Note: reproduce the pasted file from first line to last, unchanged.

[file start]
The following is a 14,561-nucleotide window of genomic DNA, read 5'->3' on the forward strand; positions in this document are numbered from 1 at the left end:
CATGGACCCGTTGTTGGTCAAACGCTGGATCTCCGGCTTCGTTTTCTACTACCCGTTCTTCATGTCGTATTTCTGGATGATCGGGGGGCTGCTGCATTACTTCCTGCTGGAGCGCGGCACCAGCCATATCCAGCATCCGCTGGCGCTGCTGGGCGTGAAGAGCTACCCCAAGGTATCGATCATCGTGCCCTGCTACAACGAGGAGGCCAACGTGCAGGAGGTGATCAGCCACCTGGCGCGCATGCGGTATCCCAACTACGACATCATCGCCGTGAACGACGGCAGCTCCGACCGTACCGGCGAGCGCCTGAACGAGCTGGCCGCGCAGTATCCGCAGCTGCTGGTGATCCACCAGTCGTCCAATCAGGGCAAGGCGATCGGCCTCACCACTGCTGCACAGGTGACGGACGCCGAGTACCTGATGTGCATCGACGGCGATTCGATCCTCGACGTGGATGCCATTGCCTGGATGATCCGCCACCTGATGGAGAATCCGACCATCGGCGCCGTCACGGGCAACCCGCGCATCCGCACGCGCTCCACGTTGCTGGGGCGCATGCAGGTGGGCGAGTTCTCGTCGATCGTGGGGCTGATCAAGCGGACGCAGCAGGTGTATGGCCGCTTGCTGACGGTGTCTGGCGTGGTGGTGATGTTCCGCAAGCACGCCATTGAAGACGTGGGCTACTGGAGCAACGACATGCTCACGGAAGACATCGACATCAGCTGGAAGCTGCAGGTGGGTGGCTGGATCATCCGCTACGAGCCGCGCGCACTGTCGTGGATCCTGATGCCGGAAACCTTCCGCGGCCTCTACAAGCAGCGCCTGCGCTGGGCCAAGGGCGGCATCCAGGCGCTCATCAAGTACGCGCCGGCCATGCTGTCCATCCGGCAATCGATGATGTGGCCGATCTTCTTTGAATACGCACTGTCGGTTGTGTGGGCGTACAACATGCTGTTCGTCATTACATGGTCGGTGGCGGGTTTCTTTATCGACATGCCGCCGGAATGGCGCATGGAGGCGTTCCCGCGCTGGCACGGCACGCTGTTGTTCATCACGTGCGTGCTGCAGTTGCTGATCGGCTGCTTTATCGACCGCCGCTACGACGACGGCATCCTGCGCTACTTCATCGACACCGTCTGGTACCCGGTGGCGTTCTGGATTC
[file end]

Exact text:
The following is a 14,561-nucleotide window of genomic DNA, read 5'->3' on the forward strand; positions in this document are numbered from 1 at the left end:
CATGGACCCGTTGTTGGTCAAACGCTGGATCTCCGGCTTCGTTTTCTACTACCCGTTCTTCATGTCGTATTTCTGGATGATCGGGGGGCTGCTGCATTACTTCCTGCTGGAGCGCGGCACCAGCCATATCCAGCATCCGCTGGCGCTGCTGGGCGTGAAGAGCTACCCCAAGGTATCGATCATCGTGCCCTGCTACAACGAGGAGGCCAACGTGCAGGAGGTGATCAGCCACCTGGCGCGCATGCGGTATCCCAACTACGACATCATCGCCGTGAACGACGGCAGCTCCGACCGTACCGGCGAGCGCCTGAACGAGCTGGCCGCGCAGTATCCGCAGCTGCTGGTGATCCACCAGTCGTCCAATCAGGGCAAGGCGATCGGCCTCACCACTGCTGCACAGGTGACGGACGCCGAGTACCTGATGTGCATCGACGGCGATTCGATCCTCGACGTGGATGCCATTGCCTGGATGATCCGCCACCTGATGGAGAATCCGACCATCGGCGCCGTCACGGGCAACCCGCGCATCCGCACGCGCTCCACGTTGCTGGGGCGCATGCAGGTGGGCGAGTTCTCGTCGATCGTGGGGCTGATCAAGCGGACGCAGCAGGTGTATGGCCGCTTGCTGACGGTGTCTGGCGTGGTGGTGATGTTCCGCAAGCACGCCATTGAAGACGTGGGCTACTGGAGCAACGACATGCTCACGGAAGACATCGACATCAGCTGGAAGCTGCAGGTGGGTGGCTGGATCATCCGCTACGAGCCGCGCGCACTGTCGTGGATCCTGATGCCGGAAACCTTCCGCGGCCTCTACAAGCAGCGCCTGCGCTGGGCCAAGGGCGGCATCCAGGCGCTCATCAAGTACGCGCCGGCCATGCTGTCCATCCGGCAATCGATGATGTGGCCGATCTTCTTTGAATACGCACTGTCGGTTGTGTGGGCGTACAACATGCTGTTCGTCATTACATGGTCGGTGGCGGGTTTCTTTATCGACATGCCGCCGGAATGGCGCATGGAGGCGTTCCCGCGCTGGCACGGCACGCTGTTGTTCATCACGTGCGTGCTGCAGTTGCTGATCGGCTGCTTTATCGACCGCCGCTACGACGACGGCATCCTGCGCTACTTCATCGACACCGTCTGGTACCCGGTGGCGTTCTGGATTC